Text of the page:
That might work out in favor of Kyle Hendricks, who benefits much from a large strike zone.
it's kind of mesmerizing to watch
should Theo add some Ted Abernathy videos for minor league pitching coordinator's use?
sadly, Ted passed away in 2004 from complications of Alzheimers. I always loved the Cub bullpen trio of Phil Regan, Ted Abernathy and Hank Aguirre. As a kid, I even worked on both Phil Regan (very quirky delivery) and Ted Abernathy (extreme submarine) imitations when throwing a rubber ball against a wall. It wasn't a good imitation unless I could scrape my knuckles off the ground. I'll always have a soft spot in my heart for submariners.
HAGSAG: Chris Pieters was sent to instructs to develop his hitting, bunting, and outfield play (he is already a decent first-baseman).
Pieters is tall and rangy , a "long-strider" in the same mold as Trey Martin and Rashad Crawford. He is a very patient hitter (unusual for a hitter with his lack of experience) and has an outstanding (almost uncanny) eye at the plate, and he is a fast runner with unusually good baserunning instincts, and he is a good basestealer, too.
I doubt we will see Pedro in any more "high leverage" situations this series. With Hendricks and the pen today, we need Bryant-Rizzo-Castro to get going ASAP.
One funny thing to see before the game was the two submariner pitchers (David Berg and Corbin Hoffner) playing catch with each other. Both pitchers throw "submarine" even when they play catch, and it's kind of mesmerizing to watch, even for the other players.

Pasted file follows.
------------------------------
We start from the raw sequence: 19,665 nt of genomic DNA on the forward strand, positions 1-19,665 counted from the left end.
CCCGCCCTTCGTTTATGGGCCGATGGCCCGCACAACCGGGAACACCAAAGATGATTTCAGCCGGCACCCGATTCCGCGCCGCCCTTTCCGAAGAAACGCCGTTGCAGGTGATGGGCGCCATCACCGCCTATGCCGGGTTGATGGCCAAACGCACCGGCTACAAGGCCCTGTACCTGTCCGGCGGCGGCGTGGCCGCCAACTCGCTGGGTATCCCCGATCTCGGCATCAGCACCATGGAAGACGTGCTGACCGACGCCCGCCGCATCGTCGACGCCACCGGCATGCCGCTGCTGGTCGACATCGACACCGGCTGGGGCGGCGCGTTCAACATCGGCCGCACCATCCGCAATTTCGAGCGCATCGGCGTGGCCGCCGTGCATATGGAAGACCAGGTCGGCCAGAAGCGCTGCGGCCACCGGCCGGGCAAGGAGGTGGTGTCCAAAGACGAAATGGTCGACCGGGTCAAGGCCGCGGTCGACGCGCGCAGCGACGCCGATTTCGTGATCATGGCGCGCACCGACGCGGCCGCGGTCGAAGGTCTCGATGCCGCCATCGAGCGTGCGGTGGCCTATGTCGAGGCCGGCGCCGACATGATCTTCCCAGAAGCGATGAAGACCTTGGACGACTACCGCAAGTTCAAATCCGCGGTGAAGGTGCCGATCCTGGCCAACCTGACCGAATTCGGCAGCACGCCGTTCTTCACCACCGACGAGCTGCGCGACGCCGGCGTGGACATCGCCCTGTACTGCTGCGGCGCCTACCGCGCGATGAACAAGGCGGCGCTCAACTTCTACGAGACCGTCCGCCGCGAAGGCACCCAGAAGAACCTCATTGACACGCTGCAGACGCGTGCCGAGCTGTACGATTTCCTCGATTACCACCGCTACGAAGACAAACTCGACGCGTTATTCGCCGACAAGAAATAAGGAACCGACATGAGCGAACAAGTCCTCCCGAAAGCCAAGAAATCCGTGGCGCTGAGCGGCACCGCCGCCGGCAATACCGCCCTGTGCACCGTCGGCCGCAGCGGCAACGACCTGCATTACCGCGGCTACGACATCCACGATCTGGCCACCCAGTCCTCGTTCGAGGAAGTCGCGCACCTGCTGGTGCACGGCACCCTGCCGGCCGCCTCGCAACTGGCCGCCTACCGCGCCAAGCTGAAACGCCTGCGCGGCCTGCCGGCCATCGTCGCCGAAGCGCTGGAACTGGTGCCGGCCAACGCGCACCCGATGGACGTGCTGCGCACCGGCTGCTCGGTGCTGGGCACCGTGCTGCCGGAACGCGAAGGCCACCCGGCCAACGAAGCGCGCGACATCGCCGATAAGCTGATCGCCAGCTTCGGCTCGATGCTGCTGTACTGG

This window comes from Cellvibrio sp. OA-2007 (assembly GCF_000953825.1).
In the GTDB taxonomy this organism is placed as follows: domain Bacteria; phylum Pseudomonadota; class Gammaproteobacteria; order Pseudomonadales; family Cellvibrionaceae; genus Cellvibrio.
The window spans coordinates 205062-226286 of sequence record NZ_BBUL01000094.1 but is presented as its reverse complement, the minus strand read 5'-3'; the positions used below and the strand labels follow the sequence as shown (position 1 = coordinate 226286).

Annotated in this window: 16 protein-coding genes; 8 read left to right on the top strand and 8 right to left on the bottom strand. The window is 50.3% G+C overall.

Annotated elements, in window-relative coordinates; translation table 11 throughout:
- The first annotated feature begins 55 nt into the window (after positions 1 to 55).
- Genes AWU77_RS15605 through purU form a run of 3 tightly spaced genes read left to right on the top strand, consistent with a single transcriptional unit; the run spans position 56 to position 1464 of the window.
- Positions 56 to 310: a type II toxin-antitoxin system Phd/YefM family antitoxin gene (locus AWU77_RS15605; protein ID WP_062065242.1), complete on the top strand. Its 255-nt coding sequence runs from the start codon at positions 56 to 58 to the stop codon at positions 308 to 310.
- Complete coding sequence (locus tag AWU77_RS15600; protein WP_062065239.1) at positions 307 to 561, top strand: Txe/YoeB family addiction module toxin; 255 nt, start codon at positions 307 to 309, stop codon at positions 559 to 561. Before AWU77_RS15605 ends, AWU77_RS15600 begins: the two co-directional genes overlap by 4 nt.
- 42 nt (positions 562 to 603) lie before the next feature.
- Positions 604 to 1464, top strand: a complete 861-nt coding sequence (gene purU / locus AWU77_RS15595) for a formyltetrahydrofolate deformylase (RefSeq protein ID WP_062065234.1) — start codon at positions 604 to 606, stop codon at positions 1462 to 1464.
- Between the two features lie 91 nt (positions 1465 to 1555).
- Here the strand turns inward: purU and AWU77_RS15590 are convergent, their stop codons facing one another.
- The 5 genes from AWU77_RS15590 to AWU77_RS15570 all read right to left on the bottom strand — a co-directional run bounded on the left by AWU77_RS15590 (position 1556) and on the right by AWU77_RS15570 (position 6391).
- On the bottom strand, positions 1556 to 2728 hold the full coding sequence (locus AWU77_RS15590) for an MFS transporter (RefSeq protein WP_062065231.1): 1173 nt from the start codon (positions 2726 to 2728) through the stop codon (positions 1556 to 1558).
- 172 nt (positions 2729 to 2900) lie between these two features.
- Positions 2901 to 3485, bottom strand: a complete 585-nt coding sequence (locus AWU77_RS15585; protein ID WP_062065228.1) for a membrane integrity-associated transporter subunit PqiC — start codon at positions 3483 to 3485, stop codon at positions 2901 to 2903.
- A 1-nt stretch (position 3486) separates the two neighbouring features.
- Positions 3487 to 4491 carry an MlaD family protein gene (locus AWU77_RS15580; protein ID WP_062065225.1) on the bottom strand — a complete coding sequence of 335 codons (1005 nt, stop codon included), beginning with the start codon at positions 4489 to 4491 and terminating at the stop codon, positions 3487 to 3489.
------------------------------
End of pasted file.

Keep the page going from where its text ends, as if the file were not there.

CUBSTER: One of the points of emphasis at "basic" Instructs this year was teaching the position players the art of baserunning and base-stealing, like getting a good primary and seconday lead, reading the pitcher, cutting bases sharply, and different ways to slide to maximize the baserunner's chance to arrive safely.
Brooksbaseball.net has some interesting stats/graphs on pitch and strike zones and you can dial up individual games/pitchers. I'd love to see some comments from readers who can interpret this better than I can. I thought the Ump was really inconsistent with a very wide zone. Does this info seem to match up with my eyeball perception? Also, looking at the graphs, Lackey was not throwing as many pitches below the K-zone (certainly more above) while Lester was clearly getting his pitches down and not many above.
As I was fearing in my post yesterday, Maddon keeps trotting Strop out against the Redbirds and he constantly fails. I understand the psychology behind this, but in a series where there is a finite lock on who moves on, why does he keep riding the wrong horse?
AZ Phil: Agree, this must have been a really fun game to watch. There was a lot of base stealing going on. Are the pitchers not holding runners or is the catching still a work in progress?
Cuzzi has long been known as having the biggest strike zone among all umpires.
AZ Phil, give me a scouting report on Chris Pieters since he has become a 1B/OF.
I think it's probably hard to adjust to an ump's zone mid-game, as least for hitters. Pitchers can locate to an ump's zone, but hitters have minimal time to react.
But, whatever. Umps are going to miss calls. Let's beat up on the non-Lackey starters.
Watched a little of Mets-Dodgers.
Jason deGrom -- oh, my.
Cubs 3-4-5 hitters are 0-21 so far in the post-season.
Let's change that in a big effin' way tomorrow, boys.
Considering how players reacted it seemed pretty accurate high and wide (to righties), but not so accurate low and in. I thought the strike zone by the ump was awful, but it was consistent and the Cubs never adjusted.
Rizzo and Bryant need to have good at bats. They are really looking outclassed in these two games.
that game sounds fun as hell.